If The Perfect Storm taught us anything, it’s that audiences love a liquid look at Mother Nature’s destructive force. A rolling sea, a bunch of basic, Central Casting-approved characters, and a money shot that wouldn’t be nearly as effective without the modern technology of CGI, and you can bank a few bucks on the way to telling a (supposedly) compelling true story. Indeed, reality can often supply the fuel for a first class nailbiter, the “will they or won’t they (survive)” of the scenario providing enough action and suspense to gloss over the lesser elements of the tale.
Unfortunately, there’s not enough computing power in all of Silicon Valley to make The Finest Hours anything other than mediocre. This based-on-actual-events thriller, involving the crew of a stricken oil tanker and the determined men of the Coast Guard who vow to save them, should have a natural allure. After all, today’s effects can avoid the bluescreen spoilers of the past to make an audience feel like they are actually part of the maelstrom. Sadly, once immersed, few will find this effort engaging.
That’s because director Craig Gillespie decides to shoehorn a hackneyed romance between Chris Pine’s sullen sailor and destined-to-stand-by-the-shore-staring Holliday Grainger. There is no chemistry between these two, little rooting interest in their budding relationship, and an eventual recognition that this lame subplot is only there to avoid the constant repetition of the narrative’s man vs. nature approach. The Finest Hours somehow manages to take what happened that fateful night in 1952 and turn it into a trial — and this is no courtroom drama.
Pine is Bernie Webber, part of that cinematic standard — the ragtag team — under the command of Officer Daniel Cluff (a surreal Eric Bana). Together with Richard Livesey (Ben Foster), Andy Fitzgerald (Kyle Gallner), and Ervin Maske (John Magaro), he will head out to help rescue the remaining crew from a stricken tanker now controlled by chief engineer Raymond Sybert (Casey Affleck). As we are told over and over again, the boats being used are too small to retrieve everyone onboard at once. We are also given incredible odds against success. As the fake waters rise and fall, mettle and viewer attention span are tested.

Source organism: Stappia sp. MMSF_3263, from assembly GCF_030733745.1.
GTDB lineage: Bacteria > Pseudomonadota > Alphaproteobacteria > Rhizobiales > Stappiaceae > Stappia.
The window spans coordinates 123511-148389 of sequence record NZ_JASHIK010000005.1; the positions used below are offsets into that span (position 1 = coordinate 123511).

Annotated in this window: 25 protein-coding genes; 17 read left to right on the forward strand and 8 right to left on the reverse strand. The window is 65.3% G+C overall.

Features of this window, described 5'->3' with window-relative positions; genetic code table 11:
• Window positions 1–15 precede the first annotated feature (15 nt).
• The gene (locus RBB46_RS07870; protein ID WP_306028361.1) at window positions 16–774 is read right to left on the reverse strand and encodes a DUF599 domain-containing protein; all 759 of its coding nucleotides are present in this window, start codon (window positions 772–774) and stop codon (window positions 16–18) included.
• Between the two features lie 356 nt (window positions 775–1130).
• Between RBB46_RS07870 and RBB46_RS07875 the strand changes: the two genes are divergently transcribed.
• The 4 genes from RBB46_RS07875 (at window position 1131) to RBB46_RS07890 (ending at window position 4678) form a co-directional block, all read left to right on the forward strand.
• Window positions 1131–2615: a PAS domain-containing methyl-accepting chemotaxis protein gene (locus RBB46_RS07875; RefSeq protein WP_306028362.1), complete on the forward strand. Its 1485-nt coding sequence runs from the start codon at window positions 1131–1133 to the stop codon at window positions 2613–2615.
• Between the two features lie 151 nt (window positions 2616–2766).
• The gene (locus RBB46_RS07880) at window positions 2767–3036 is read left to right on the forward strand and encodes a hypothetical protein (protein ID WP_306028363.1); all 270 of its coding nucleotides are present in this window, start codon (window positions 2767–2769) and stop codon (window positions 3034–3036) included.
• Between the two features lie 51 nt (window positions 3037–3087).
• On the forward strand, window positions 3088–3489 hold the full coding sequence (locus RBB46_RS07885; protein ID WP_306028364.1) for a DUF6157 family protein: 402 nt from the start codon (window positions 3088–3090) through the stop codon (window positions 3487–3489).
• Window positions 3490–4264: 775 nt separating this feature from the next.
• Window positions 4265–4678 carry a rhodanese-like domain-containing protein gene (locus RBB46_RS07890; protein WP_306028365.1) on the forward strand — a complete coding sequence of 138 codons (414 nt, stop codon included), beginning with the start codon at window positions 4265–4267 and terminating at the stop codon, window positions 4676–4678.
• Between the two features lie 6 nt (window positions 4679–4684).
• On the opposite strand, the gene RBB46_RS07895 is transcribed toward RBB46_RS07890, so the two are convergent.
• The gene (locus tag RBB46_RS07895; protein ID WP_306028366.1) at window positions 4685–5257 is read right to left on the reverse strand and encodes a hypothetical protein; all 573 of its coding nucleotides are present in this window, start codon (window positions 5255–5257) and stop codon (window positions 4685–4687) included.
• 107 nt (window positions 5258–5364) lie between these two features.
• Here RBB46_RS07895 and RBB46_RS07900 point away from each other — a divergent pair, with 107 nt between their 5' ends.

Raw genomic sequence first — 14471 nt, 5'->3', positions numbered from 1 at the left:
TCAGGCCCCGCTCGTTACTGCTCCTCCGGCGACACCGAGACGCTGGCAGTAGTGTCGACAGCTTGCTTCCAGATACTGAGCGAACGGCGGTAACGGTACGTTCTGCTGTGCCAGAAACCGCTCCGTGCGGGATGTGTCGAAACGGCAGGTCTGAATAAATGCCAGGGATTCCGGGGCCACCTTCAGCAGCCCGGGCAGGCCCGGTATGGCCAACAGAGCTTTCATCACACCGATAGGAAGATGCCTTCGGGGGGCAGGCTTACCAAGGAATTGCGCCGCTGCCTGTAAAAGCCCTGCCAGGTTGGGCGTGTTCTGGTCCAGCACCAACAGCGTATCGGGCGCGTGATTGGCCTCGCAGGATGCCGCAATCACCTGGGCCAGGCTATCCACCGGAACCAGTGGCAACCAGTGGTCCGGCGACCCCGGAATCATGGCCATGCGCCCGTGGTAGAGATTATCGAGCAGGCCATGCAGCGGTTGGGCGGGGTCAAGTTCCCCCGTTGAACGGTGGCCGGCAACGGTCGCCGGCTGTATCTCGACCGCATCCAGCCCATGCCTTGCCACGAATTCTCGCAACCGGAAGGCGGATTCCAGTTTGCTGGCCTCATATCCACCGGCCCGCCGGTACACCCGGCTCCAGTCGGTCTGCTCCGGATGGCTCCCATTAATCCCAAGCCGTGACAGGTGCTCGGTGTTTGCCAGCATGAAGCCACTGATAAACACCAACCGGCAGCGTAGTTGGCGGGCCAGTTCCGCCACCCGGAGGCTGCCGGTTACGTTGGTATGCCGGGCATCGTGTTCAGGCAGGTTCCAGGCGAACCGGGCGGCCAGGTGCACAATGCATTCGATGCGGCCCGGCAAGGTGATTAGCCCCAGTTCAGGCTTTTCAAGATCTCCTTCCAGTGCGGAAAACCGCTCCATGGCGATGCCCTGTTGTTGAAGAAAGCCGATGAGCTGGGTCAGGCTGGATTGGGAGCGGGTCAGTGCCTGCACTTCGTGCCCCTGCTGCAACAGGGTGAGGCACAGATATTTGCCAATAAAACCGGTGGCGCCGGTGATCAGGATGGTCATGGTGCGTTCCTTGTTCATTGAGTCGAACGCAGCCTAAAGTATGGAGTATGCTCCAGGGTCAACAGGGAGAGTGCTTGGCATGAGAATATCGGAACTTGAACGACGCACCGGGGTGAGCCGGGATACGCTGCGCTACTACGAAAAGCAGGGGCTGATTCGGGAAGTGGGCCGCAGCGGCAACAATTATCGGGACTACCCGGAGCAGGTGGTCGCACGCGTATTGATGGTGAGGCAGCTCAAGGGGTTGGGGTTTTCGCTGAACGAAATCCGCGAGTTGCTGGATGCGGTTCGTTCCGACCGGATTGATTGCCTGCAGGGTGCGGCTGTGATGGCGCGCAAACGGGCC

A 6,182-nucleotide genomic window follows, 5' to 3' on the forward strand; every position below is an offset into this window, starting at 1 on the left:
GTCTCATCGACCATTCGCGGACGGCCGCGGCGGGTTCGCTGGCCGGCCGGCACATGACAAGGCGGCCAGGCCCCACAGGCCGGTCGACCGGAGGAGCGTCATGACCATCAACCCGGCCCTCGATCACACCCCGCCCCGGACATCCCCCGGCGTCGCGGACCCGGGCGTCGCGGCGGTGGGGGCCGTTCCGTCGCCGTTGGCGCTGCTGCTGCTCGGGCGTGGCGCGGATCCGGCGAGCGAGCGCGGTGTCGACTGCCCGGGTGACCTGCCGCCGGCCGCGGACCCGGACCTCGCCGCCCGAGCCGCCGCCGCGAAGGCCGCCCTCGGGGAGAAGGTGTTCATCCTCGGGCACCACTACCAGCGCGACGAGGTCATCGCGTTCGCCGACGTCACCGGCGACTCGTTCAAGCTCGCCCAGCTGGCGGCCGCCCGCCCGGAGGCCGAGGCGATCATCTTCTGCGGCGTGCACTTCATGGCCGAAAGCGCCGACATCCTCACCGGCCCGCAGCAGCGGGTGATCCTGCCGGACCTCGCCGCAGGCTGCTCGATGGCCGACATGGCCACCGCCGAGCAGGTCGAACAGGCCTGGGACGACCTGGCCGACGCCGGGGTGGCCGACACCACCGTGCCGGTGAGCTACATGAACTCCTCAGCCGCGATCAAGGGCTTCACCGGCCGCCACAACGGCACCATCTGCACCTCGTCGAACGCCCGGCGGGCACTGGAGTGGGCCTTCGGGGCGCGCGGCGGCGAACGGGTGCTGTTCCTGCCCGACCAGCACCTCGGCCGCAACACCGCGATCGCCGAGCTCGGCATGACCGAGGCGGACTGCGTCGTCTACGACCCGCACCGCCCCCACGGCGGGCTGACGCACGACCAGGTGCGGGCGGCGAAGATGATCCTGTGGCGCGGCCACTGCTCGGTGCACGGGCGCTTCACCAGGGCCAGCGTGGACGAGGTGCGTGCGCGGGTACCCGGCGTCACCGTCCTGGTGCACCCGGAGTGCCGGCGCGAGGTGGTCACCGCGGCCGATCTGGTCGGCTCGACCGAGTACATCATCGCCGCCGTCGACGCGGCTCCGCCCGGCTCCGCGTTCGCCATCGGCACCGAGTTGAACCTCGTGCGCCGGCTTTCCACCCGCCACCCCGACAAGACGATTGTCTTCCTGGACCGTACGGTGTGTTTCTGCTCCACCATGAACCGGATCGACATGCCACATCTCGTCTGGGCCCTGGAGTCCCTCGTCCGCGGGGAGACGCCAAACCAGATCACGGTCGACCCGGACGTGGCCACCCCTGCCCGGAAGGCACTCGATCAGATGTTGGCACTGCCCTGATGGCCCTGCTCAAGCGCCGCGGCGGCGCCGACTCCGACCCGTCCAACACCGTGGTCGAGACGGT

As with any grabbed from the headlines piece (albeit one from over 60 years ago), The Finest Hours has to walk a fine line between dramatic license and authenticity. It has to bring a different perspective to the events that a mere well-made documentary wouldn’t. We want to see our stars in peril, overcoming adversity, and doing so within an epic setting that no human should have to endure. Instead, Gillespie grasps at straws, mistaking singular shots for scope and chaotic action sequences as exciting.
Instead, The Finest Hours is a confused mess, a combination of concepts that never come together as a whole. While Pine’s is the storyline we’re supposed to become attached to, we are instead intrigued by Affleck — or even worse, Bana’s unfathomable Southern accent. Some viewers will fall into the same trap that The Perfect Storm offered, imposing themselves among the rolling waves and wondering “what would I do?” The rest of us just sit there numbed, the nonsensical plotline pointing the way to the Disneyfied conclusion.
Like last year’s The Walk, which found a way to work various unnecessary but intriguing elements into the true story of Philippe Petit’s 1974 tightrope walk between the World Trade Center’s twin towers, The Finest Hours wants to take this actual event and add some story spice. Sadly, what they choose to incorporate only comes across as forced, and as a result, undermines the inherent gravitas the film is going for.